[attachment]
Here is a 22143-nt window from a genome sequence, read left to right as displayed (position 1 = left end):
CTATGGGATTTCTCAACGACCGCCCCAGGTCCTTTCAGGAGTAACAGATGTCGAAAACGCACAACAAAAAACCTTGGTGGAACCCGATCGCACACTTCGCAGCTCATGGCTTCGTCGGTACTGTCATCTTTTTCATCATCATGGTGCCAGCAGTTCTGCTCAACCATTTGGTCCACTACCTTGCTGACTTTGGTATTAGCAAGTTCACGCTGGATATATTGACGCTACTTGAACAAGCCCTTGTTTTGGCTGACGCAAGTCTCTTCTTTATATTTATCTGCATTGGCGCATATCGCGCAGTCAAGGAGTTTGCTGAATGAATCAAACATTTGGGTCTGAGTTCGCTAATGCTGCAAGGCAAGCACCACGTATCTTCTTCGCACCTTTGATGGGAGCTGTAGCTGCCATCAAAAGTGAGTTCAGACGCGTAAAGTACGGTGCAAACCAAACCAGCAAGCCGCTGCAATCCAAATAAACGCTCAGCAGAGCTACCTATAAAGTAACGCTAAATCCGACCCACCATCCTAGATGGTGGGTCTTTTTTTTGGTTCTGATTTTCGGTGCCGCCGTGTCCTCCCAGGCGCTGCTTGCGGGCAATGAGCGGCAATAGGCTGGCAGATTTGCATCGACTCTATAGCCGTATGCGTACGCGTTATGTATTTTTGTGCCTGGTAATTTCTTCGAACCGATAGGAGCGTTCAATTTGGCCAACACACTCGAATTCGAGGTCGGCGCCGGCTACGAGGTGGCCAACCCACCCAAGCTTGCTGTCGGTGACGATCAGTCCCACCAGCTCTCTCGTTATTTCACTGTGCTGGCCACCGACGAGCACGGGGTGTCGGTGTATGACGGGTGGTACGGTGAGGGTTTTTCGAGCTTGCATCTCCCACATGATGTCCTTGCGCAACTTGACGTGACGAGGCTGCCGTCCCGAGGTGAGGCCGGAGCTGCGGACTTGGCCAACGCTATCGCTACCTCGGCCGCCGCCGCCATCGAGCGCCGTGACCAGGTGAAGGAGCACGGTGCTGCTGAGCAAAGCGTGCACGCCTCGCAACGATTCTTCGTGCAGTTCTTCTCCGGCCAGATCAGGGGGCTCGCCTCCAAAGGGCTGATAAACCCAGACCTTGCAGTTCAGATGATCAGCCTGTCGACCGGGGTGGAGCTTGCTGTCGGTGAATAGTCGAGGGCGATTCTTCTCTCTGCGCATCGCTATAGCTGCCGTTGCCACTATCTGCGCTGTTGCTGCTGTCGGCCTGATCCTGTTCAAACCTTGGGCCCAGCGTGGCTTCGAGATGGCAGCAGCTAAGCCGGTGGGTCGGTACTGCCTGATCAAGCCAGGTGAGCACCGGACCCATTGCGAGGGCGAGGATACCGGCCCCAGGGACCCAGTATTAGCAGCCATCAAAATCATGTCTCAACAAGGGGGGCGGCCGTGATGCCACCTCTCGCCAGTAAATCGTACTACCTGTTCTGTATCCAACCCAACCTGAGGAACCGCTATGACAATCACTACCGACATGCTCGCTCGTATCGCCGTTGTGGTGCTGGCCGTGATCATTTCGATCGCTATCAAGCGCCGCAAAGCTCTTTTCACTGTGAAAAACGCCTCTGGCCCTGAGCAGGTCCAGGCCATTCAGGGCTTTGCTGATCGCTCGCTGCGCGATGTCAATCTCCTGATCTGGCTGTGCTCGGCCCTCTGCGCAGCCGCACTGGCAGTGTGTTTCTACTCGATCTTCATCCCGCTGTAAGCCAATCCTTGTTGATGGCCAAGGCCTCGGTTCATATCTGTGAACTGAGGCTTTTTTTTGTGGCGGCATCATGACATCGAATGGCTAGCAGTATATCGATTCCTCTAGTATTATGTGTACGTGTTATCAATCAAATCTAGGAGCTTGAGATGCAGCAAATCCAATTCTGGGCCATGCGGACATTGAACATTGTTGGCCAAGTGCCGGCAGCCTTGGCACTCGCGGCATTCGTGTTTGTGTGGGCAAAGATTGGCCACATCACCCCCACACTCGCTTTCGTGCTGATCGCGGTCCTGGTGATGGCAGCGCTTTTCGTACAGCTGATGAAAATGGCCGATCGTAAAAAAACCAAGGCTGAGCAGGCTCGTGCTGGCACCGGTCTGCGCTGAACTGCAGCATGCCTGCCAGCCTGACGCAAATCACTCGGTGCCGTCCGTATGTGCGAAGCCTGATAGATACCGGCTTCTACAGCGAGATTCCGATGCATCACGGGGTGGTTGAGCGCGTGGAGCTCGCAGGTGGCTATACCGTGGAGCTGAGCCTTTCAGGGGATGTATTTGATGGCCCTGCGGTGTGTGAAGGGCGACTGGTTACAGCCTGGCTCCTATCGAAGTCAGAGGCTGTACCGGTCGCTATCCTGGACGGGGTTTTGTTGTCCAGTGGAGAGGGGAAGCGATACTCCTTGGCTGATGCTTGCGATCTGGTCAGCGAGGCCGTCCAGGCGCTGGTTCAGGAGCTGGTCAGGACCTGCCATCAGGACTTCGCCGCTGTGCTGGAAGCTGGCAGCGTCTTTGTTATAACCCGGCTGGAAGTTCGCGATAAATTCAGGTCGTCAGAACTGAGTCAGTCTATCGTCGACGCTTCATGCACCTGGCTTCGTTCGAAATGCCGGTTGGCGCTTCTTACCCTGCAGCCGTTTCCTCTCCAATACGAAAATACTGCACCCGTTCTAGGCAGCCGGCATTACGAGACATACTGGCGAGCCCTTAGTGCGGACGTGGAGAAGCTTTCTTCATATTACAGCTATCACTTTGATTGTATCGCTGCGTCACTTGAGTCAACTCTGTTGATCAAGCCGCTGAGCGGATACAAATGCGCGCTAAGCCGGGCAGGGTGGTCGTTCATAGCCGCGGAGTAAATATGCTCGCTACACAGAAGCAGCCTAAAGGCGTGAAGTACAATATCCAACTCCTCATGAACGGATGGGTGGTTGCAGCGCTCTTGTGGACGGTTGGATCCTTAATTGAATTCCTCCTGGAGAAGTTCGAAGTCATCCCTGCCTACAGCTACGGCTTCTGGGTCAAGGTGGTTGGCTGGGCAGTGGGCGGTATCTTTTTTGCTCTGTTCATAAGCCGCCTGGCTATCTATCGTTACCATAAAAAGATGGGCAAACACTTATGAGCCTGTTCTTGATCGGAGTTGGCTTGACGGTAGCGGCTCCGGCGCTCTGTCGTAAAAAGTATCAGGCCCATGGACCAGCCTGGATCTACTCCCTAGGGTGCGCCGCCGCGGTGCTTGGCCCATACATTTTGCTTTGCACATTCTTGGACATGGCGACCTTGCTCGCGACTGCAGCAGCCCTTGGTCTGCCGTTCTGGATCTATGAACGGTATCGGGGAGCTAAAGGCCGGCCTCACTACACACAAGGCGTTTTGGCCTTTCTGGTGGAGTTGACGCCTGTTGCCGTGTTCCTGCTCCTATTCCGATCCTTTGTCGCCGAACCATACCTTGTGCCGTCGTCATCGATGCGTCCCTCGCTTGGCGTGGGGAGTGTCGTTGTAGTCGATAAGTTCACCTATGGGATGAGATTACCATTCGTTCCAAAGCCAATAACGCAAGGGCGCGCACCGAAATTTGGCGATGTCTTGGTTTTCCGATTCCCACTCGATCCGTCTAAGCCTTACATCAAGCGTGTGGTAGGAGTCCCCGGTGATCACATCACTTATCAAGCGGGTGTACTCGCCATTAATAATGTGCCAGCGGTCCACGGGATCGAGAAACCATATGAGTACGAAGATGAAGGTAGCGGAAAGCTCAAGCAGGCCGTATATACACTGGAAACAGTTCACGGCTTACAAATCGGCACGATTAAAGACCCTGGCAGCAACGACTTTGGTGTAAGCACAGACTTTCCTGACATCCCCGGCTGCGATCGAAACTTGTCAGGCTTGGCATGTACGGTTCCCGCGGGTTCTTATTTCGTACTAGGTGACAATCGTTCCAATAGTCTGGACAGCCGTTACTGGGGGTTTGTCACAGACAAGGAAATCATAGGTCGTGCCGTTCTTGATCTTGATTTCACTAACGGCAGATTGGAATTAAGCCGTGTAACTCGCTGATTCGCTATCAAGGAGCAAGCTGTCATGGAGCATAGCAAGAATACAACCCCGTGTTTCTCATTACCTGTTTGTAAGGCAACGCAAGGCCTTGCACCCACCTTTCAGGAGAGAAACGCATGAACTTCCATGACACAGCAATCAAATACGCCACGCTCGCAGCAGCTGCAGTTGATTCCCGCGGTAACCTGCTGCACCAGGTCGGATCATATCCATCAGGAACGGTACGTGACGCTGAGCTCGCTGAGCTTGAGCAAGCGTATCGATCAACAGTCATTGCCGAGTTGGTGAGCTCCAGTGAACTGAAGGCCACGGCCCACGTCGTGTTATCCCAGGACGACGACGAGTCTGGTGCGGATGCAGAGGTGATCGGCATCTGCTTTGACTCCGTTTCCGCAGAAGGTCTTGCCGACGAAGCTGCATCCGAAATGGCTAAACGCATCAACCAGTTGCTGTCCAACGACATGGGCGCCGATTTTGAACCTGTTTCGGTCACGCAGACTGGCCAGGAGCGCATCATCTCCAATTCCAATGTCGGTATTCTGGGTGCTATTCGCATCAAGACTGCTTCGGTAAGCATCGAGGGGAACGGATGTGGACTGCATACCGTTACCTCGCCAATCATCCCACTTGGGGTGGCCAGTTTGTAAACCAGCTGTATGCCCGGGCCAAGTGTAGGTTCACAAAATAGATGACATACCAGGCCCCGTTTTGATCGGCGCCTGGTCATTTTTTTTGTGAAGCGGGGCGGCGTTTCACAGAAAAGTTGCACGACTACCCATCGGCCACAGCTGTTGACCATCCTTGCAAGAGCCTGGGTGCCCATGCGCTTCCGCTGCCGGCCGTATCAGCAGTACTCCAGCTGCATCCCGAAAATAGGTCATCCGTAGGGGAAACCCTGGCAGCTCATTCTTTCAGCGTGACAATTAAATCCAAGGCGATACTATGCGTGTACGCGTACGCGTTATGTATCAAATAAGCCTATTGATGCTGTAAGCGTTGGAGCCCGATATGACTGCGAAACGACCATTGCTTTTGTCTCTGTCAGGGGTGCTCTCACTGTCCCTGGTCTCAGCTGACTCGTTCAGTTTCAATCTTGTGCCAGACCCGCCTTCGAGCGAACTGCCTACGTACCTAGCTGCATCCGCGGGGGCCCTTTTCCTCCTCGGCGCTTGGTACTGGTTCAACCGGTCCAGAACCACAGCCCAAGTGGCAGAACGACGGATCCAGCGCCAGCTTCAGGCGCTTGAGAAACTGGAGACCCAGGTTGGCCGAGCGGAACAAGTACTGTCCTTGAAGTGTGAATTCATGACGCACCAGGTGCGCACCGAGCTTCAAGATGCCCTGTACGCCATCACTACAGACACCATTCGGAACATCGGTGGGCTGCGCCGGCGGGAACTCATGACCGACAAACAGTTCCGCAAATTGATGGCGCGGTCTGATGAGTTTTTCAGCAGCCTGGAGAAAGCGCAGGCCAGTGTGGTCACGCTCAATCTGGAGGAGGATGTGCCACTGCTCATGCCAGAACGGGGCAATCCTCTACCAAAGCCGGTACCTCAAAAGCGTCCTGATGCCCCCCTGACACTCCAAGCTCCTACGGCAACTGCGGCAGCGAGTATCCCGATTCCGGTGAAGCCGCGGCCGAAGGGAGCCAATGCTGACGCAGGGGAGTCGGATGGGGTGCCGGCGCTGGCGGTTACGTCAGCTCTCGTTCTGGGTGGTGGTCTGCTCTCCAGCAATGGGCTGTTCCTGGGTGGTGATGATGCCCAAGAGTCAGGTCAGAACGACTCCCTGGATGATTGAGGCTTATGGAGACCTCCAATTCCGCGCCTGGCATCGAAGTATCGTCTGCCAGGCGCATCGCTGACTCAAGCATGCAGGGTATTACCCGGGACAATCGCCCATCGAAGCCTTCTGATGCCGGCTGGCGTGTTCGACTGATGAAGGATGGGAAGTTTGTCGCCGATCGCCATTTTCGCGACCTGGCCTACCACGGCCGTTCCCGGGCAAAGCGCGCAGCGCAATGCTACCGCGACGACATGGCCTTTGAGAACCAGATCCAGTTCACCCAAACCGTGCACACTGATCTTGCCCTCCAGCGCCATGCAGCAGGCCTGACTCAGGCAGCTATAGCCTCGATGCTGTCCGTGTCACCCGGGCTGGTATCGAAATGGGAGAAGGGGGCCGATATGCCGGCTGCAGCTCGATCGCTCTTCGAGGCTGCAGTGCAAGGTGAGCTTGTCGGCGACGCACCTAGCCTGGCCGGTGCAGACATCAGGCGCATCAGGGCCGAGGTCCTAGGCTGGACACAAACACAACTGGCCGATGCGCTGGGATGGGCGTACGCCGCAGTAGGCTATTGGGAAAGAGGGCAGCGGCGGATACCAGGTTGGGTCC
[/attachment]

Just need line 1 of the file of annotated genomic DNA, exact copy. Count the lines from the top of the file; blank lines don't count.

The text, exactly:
Here is a 22143-nt window from a genome sequence, read left to right as displayed (position 1 = left end):